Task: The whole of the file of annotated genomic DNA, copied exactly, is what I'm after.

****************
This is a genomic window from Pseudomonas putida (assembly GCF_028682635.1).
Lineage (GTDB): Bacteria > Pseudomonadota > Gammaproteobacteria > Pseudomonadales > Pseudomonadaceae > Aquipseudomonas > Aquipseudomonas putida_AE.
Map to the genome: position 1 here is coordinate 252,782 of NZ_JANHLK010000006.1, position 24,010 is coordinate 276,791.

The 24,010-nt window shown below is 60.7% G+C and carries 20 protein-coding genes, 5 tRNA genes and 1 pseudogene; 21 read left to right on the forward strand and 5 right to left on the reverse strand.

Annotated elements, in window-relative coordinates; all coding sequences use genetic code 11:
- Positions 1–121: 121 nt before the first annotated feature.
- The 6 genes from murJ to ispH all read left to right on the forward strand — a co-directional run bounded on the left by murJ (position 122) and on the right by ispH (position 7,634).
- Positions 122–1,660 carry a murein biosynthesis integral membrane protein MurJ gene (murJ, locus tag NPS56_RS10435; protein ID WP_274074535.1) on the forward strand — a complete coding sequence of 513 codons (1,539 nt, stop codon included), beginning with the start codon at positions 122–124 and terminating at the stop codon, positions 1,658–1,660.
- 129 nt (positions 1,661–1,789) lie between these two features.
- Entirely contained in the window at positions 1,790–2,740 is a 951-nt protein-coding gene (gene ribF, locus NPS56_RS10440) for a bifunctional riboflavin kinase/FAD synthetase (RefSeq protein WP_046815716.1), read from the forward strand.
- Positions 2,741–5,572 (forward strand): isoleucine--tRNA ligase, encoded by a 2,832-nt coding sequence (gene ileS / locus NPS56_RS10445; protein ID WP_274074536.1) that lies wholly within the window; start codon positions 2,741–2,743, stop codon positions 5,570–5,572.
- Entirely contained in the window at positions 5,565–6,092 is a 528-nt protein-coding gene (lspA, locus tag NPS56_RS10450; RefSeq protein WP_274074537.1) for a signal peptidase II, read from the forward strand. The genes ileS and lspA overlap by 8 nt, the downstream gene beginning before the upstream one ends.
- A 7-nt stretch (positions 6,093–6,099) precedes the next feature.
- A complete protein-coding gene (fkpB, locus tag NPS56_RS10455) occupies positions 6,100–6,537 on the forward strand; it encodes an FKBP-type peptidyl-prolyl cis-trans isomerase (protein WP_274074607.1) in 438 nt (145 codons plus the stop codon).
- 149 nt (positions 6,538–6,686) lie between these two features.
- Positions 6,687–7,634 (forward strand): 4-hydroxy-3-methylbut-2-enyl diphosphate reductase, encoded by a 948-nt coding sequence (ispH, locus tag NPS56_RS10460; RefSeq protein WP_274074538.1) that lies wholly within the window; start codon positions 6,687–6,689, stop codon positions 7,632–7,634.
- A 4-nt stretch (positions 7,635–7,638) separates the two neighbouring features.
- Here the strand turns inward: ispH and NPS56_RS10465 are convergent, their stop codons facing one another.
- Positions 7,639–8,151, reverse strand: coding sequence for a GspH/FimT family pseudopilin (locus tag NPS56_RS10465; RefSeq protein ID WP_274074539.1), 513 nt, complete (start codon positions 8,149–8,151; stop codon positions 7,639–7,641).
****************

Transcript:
This is a genomic window from Pseudomonas putida (assembly GCF_028682635.1).
Lineage (GTDB): Bacteria > Pseudomonadota > Gammaproteobacteria > Pseudomonadales > Pseudomonadaceae > Aquipseudomonas > Aquipseudomonas putida_AE.
Map to the genome: position 1 here is coordinate 252,782 of NZ_JANHLK010000006.1, position 24,010 is coordinate 276,791.

The 24,010-nt window shown below is 60.7% G+C and carries 20 protein-coding genes, 5 tRNA genes and 1 pseudogene; 21 read left to right on the forward strand and 5 right to left on the reverse strand.

Annotated elements, in window-relative coordinates; all coding sequences use genetic code 11:
- Positions 1–121: 121 nt before the first annotated feature.
- The 6 genes from murJ to ispH all read left to right on the forward strand — a co-directional run bounded on the left by murJ (position 122) and on the right by ispH (position 7,634).
- Positions 122–1,660 carry a murein biosynthesis integral membrane protein MurJ gene (murJ, locus tag NPS56_RS10435; protein ID WP_274074535.1) on the forward strand — a complete coding sequence of 513 codons (1,539 nt, stop codon included), beginning with the start codon at positions 122–124 and terminating at the stop codon, positions 1,658–1,660.
- 129 nt (positions 1,661–1,789) lie between these two features.
- Entirely contained in the window at positions 1,790–2,740 is a 951-nt protein-coding gene (gene ribF, locus NPS56_RS10440) for a bifunctional riboflavin kinase/FAD synthetase (RefSeq protein WP_046815716.1), read from the forward strand.
- Positions 2,741–5,572 (forward strand): isoleucine--tRNA ligase, encoded by a 2,832-nt coding sequence (gene ileS / locus NPS56_RS10445; protein ID WP_274074536.1) that lies wholly within the window; start codon positions 2,741–2,743, stop codon positions 5,570–5,572.
- Entirely contained in the window at positions 5,565–6,092 is a 528-nt protein-coding gene (lspA, locus tag NPS56_RS10450; RefSeq protein WP_274074537.1) for a signal peptidase II, read from the forward strand. The genes ileS and lspA overlap by 8 nt, the downstream gene beginning before the upstream one ends.
- A 7-nt stretch (positions 6,093–6,099) precedes the next feature.
- A complete protein-coding gene (fkpB, locus tag NPS56_RS10455) occupies positions 6,100–6,537 on the forward strand; it encodes an FKBP-type peptidyl-prolyl cis-trans isomerase (protein WP_274074607.1) in 438 nt (145 codons plus the stop codon).
- 149 nt (positions 6,538–6,686) lie between these two features.
- Positions 6,687–7,634 (forward strand): 4-hydroxy-3-methylbut-2-enyl diphosphate reductase, encoded by a 948-nt coding sequence (ispH, locus tag NPS56_RS10460; RefSeq protein WP_274074538.1) that lies wholly within the window; start codon positions 6,687–6,689, stop codon positions 7,632–7,634.
- A 4-nt stretch (positions 7,635–7,638) separates the two neighbouring features.
- Here the strand turns inward: ispH and NPS56_RS10465 are convergent, their stop codons facing one another.
- Positions 7,639–8,151, reverse strand: coding sequence for a GspH/FimT family pseudopilin (locus tag NPS56_RS10465; RefSeq protein ID WP_274074539.1), 513 nt, complete (start codon positions 8,149–8,151; stop codon positions 7,639–7,641).